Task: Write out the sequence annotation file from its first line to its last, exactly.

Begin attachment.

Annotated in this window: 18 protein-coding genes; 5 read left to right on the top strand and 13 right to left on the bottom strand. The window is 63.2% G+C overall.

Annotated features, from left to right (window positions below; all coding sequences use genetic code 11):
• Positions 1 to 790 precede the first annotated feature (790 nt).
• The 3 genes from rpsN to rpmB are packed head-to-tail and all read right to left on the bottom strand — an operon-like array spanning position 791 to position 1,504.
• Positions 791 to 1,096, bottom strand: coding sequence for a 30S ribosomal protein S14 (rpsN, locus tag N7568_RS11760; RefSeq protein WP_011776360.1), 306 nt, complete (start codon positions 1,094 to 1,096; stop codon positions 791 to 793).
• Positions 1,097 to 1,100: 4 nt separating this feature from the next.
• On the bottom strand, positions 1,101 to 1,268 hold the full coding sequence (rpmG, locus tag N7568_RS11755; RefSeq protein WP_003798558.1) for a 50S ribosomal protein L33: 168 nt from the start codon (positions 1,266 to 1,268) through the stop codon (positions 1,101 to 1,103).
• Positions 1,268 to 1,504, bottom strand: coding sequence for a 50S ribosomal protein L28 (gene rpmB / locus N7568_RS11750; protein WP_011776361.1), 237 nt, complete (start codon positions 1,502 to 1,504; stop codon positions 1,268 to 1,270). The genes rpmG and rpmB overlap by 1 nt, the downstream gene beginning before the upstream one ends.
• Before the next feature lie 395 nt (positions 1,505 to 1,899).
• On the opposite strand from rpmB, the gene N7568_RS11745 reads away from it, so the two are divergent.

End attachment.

Annotated in this window: 18 protein-coding genes; 5 read left to right on the top strand and 13 right to left on the bottom strand. The window is 63.2% G+C overall.

Annotated features, from left to right (window positions below; all coding sequences use genetic code 11):
• Positions 1 to 790 precede the first annotated feature (790 nt).
• The 3 genes from rpsN to rpmB are packed head-to-tail and all read right to left on the bottom strand — an operon-like array spanning position 791 to position 1,504.
• Positions 791 to 1,096, bottom strand: coding sequence for a 30S ribosomal protein S14 (rpsN, locus tag N7568_RS11760; RefSeq protein WP_011776360.1), 306 nt, complete (start codon positions 1,094 to 1,096; stop codon positions 791 to 793).
• Positions 1,097 to 1,100: 4 nt separating this feature from the next.
• On the bottom strand, positions 1,101 to 1,268 hold the full coding sequence (rpmG, locus tag N7568_RS11755; RefSeq protein WP_003798558.1) for a 50S ribosomal protein L33: 168 nt from the start codon (positions 1,266 to 1,268) through the stop codon (positions 1,101 to 1,103).
• Positions 1,268 to 1,504, bottom strand: coding sequence for a 50S ribosomal protein L28 (gene rpmB / locus N7568_RS11750; protein WP_011776361.1), 237 nt, complete (start codon positions 1,502 to 1,504; stop codon positions 1,268 to 1,270). The genes rpmG and rpmB overlap by 1 nt, the downstream gene beginning before the upstream one ends.
• Before the next feature lie 395 nt (positions 1,505 to 1,899).
• On the opposite strand from rpmB, the gene N7568_RS11745 reads away from it, so the two are divergent.